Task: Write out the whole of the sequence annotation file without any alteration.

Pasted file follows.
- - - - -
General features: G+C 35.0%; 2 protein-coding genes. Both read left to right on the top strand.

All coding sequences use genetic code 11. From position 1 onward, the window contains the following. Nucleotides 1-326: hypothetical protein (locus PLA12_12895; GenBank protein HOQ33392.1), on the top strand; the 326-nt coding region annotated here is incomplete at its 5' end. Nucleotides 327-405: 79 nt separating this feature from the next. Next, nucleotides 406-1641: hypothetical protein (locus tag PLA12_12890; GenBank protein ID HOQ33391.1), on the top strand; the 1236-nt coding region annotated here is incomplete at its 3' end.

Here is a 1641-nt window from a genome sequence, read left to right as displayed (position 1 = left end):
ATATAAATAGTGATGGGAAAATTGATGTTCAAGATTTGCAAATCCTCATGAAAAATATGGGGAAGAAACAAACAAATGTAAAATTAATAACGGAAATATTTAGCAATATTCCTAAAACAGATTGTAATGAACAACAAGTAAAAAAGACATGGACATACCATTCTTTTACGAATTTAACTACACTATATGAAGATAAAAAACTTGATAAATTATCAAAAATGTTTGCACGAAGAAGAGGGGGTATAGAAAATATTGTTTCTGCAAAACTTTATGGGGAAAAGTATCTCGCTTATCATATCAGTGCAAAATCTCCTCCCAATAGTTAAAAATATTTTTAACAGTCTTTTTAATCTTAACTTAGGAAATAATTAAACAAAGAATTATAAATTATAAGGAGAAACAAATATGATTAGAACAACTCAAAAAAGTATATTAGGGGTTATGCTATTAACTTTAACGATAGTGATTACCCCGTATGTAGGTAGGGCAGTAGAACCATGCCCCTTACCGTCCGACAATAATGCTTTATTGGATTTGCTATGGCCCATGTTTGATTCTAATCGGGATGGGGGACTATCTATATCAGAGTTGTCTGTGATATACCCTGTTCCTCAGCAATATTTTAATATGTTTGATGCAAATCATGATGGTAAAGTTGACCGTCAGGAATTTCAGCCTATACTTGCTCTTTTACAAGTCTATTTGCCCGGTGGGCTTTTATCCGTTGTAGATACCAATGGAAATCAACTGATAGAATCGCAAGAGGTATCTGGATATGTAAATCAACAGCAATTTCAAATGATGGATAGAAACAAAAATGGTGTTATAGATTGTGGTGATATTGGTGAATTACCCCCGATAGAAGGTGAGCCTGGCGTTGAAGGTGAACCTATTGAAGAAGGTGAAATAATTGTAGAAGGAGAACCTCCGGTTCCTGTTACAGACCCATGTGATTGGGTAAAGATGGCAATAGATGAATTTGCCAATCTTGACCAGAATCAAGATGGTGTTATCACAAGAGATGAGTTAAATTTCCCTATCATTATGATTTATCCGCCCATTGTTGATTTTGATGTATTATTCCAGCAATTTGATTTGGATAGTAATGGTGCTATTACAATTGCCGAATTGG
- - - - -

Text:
General features: G+C 35.0%; 2 protein-coding genes. Both read left to right on the top strand.

All coding sequences use genetic code 11. From position 1 onward, the window contains the following. Nucleotides 1-326: hypothetical protein (locus PLA12_12895; GenBank protein HOQ33392.1), on the top strand; the 326-nt coding region annotated here is incomplete at its 5' end. Nucleotides 327-405: 79 nt separating this feature from the next. Next, nucleotides 406-1641: hypothetical protein (locus tag PLA12_12890; GenBank protein ID HOQ33391.1), on the top strand; the 1236-nt coding region annotated here is incomplete at its 3' end.

Here is a 1641-nt window from a genome sequence, read left to right as displayed (position 1 = left end):
ATATAAATAGTGATGGGAAAATTGATGTTCAAGATTTGCAAATCCTCATGAAAAATATGGGGAAGAAACAAACAAATGTAAAATTAATAACGGAAATATTTAGCAATATTCCTAAAACAGATTGTAATGAACAACAAGTAAAAAAGACATGGACATACCATTCTTTTACGAATTTAACTACACTATATGAAGATAAAAAACTTGATAAATTATCAAAAATGTTTGCACGAAGAAGAGGGGGTATAGAAAATATTGTTTCTGCAAAACTTTATGGGGAAAAGTATCTCGCTTATCATATCAGTGCAAAATCTCCTCCCAATAGTTAAAAATATTTTTAACAGTCTTTTTAATCTTAACTTAGGAAATAATTAAACAAAGAATTATAAATTATAAGGAGAAACAAATATGATTAGAACAACTCAAAAAAGTATATTAGGGGTTATGCTATTAACTTTAACGATAGTGATTACCCCGTATGTAGGTAGGGCAGTAGAACCATGCCCCTTACCGTCCGACAATAATGCTTTATTGGATTTGCTATGGCCCATGTTTGATTCTAATCGGGATGGGGGACTATCTATATCAGAGTTGTCTGTGATATACCCTGTTCCTCAGCAATATTTTAATATGTTTGATGCAAATCATGATGGTAAAGTTGACCGTCAGGAATTTCAGCCTATACTTGCTCTTTTACAAGTCTATTTGCCCGGTGGGCTTTTATCCGTTGTAGATACCAATGGAAATCAACTGATAGAATCGCAAGAGGTATCTGGATATGTAAATCAACAGCAATTTCAAATGATGGATAGAAACAAAAATGGTGTTATAGATTGTGGTGATATTGGTGAATTACCCCCGATAGAAGGTGAGCCTGGCGTTGAAGGTGAACCTATTGAAGAAGGTGAAATAATTGTAGAAGGAGAACCTCCGGTTCCTGTTACAGACCCATGTGATTGGGTAAAGATGGCAATAGATGAATTTGCCAATCTTGACCAGAATCAAGATGGTGTTATCACAAGAGATGAGTTAAATTTCCCTATCATTATGATTTATCCGCCCATTGTTGATTTTGATGTATTATTCCAGCAATTTGATTTGGATAGTAATGGTGCTATTACAATTGCCGAATTGG